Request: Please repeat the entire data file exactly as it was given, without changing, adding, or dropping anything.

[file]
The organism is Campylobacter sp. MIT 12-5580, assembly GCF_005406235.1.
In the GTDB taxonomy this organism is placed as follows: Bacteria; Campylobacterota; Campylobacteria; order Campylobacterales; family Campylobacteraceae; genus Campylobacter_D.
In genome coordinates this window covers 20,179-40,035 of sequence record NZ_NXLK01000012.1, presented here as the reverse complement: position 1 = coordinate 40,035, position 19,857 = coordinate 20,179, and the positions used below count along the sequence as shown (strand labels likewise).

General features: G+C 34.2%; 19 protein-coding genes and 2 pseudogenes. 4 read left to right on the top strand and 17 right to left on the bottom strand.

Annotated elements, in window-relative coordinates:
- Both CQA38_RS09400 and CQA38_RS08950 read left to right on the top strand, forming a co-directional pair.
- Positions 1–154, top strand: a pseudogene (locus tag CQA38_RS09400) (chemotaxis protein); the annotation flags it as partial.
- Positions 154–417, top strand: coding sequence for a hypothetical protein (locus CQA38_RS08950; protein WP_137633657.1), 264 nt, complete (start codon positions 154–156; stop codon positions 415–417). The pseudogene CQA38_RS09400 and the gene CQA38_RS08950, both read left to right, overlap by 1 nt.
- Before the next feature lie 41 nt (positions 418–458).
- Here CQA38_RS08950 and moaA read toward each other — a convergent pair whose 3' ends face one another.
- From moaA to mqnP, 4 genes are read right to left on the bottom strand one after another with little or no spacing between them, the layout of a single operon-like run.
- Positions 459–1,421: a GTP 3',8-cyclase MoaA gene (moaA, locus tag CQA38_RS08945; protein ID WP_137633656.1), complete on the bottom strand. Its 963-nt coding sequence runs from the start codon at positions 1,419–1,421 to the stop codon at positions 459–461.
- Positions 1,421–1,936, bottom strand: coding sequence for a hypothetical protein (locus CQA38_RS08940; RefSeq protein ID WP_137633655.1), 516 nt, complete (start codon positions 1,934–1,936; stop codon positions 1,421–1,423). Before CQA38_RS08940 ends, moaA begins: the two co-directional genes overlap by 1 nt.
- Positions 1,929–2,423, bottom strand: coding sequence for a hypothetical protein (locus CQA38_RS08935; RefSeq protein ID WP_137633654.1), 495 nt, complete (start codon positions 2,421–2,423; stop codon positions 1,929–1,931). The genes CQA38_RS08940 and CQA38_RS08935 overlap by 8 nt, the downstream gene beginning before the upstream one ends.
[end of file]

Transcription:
The organism is Campylobacter sp. MIT 12-5580, assembly GCF_005406235.1.
In the GTDB taxonomy this organism is placed as follows: Bacteria; Campylobacterota; Campylobacteria; order Campylobacterales; family Campylobacteraceae; genus Campylobacter_D.
In genome coordinates this window covers 20,179-40,035 of sequence record NZ_NXLK01000012.1, presented here as the reverse complement: position 1 = coordinate 40,035, position 19,857 = coordinate 20,179, and the positions used below count along the sequence as shown (strand labels likewise).

General features: G+C 34.2%; 19 protein-coding genes and 2 pseudogenes. 4 read left to right on the top strand and 17 right to left on the bottom strand.

Annotated elements, in window-relative coordinates:
- Both CQA38_RS09400 and CQA38_RS08950 read left to right on the top strand, forming a co-directional pair.
- Positions 1–154, top strand: a pseudogene (locus tag CQA38_RS09400) (chemotaxis protein); the annotation flags it as partial.
- Positions 154–417, top strand: coding sequence for a hypothetical protein (locus CQA38_RS08950; protein WP_137633657.1), 264 nt, complete (start codon positions 154–156; stop codon positions 415–417). The pseudogene CQA38_RS09400 and the gene CQA38_RS08950, both read left to right, overlap by 1 nt.
- Before the next feature lie 41 nt (positions 418–458).
- Here CQA38_RS08950 and moaA read toward each other — a convergent pair whose 3' ends face one another.
- From moaA to mqnP, 4 genes are read right to left on the bottom strand one after another with little or no spacing between them, the layout of a single operon-like run.
- Positions 459–1,421: a GTP 3',8-cyclase MoaA gene (moaA, locus tag CQA38_RS08945; protein ID WP_137633656.1), complete on the bottom strand. Its 963-nt coding sequence runs from the start codon at positions 1,419–1,421 to the stop codon at positions 459–461.
- Positions 1,421–1,936, bottom strand: coding sequence for a hypothetical protein (locus CQA38_RS08940; RefSeq protein ID WP_137633655.1), 516 nt, complete (start codon positions 1,934–1,936; stop codon positions 1,421–1,423). Before CQA38_RS08940 ends, moaA begins: the two co-directional genes overlap by 1 nt.
- Positions 1,929–2,423, bottom strand: coding sequence for a hypothetical protein (locus CQA38_RS08935; RefSeq protein ID WP_137633654.1), 495 nt, complete (start codon positions 2,421–2,423; stop codon positions 1,929–1,931). The genes CQA38_RS08940 and CQA38_RS08935 overlap by 8 nt, the downstream gene beginning before the upstream one ends.